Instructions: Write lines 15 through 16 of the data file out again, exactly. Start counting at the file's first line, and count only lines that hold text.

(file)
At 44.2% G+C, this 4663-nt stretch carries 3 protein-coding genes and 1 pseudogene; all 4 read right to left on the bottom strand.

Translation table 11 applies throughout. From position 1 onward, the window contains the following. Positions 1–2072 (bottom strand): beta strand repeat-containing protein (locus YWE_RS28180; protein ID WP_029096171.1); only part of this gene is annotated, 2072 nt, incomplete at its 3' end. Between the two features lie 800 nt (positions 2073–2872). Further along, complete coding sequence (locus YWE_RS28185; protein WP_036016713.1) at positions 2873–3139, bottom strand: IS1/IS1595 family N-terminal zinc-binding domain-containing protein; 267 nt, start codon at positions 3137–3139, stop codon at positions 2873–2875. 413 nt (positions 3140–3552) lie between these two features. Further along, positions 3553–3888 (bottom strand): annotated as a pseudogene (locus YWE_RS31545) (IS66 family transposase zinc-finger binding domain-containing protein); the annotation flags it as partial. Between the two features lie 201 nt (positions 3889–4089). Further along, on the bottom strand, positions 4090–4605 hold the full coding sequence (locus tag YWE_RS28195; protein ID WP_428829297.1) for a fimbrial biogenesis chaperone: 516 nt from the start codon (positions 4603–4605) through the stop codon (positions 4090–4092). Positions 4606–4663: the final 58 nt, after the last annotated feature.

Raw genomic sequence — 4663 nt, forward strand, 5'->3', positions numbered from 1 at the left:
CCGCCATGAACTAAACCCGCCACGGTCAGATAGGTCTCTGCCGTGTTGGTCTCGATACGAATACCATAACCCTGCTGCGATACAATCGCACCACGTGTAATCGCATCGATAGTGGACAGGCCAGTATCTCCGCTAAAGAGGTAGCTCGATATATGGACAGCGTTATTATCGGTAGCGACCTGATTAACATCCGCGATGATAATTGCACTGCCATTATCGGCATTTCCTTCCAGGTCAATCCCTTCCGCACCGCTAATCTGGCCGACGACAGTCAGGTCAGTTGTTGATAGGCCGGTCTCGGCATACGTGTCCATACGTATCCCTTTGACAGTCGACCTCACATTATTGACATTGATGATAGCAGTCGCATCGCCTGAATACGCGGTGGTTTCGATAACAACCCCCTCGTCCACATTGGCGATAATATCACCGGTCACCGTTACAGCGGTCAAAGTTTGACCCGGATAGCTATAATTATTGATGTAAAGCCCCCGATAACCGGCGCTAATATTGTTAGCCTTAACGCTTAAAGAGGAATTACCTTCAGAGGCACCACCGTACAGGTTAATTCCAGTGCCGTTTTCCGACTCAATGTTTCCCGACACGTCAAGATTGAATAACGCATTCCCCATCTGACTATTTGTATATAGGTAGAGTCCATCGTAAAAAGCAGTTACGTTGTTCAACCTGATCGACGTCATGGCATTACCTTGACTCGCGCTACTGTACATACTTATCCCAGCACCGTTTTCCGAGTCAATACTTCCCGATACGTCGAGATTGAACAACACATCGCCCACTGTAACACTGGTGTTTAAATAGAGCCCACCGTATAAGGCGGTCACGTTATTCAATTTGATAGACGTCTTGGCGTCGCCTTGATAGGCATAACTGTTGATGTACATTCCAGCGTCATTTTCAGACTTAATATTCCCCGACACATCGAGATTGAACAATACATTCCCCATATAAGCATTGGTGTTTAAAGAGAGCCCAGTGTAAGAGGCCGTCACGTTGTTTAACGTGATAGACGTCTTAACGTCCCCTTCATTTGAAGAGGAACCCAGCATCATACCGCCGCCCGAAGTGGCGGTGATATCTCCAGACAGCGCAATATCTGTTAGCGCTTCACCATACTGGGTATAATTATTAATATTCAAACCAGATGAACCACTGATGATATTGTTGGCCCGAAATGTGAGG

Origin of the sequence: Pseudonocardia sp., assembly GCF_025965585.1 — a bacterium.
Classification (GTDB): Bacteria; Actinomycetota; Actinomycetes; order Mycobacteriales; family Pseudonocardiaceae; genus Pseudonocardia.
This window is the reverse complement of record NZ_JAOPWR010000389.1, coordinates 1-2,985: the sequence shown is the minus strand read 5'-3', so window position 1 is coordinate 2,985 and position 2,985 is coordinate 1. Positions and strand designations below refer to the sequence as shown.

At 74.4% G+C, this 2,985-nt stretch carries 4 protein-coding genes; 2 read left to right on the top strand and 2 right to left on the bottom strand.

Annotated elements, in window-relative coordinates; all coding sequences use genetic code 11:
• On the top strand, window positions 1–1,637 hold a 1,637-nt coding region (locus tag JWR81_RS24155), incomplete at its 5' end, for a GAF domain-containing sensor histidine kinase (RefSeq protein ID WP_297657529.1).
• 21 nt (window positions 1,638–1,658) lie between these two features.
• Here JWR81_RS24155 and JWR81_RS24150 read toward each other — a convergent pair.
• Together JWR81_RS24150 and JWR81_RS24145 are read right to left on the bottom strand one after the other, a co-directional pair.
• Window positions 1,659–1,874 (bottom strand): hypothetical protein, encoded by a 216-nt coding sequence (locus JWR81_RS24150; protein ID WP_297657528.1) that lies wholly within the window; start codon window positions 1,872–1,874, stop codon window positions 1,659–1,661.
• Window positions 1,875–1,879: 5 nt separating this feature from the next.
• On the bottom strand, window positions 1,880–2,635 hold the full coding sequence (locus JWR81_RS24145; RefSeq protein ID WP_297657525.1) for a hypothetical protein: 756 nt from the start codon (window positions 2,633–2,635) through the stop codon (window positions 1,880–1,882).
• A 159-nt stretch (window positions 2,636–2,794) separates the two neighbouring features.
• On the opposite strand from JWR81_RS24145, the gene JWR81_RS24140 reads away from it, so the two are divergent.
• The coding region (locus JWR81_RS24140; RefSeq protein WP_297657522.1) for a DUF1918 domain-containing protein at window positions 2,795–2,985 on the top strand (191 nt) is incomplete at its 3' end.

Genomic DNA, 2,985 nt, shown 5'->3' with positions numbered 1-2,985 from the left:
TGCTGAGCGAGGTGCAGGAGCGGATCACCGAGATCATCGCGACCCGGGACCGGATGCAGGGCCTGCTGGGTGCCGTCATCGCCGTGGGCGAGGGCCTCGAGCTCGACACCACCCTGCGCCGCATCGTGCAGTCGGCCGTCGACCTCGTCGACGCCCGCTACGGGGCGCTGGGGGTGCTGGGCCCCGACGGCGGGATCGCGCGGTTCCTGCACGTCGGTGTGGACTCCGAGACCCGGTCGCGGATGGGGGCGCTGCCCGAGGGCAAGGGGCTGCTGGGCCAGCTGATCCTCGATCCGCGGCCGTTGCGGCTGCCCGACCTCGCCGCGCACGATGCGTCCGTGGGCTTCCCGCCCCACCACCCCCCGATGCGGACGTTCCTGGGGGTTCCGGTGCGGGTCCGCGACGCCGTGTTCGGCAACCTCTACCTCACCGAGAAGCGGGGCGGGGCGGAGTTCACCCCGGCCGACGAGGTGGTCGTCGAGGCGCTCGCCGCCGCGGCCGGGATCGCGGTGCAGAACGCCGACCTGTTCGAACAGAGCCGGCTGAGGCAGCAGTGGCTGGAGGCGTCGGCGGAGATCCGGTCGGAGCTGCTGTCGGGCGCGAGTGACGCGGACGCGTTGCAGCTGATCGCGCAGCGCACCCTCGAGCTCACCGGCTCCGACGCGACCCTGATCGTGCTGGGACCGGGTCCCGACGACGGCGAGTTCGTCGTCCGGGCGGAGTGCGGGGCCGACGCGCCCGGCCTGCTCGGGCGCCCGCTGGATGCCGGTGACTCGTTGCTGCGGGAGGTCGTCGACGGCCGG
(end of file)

• Window positions 1,875–1,879: 5 nt separating this feature from the next.
• On the bottom strand, window positions 1,880–2,635 hold the full coding sequence (locus JWR81_RS24145; RefSeq protein ID WP_297657525.1) for a hypothetical protein: 756 nt from the start codon (window positions 2,633–2,635) through the stop codon (window positions 1,880–1,882).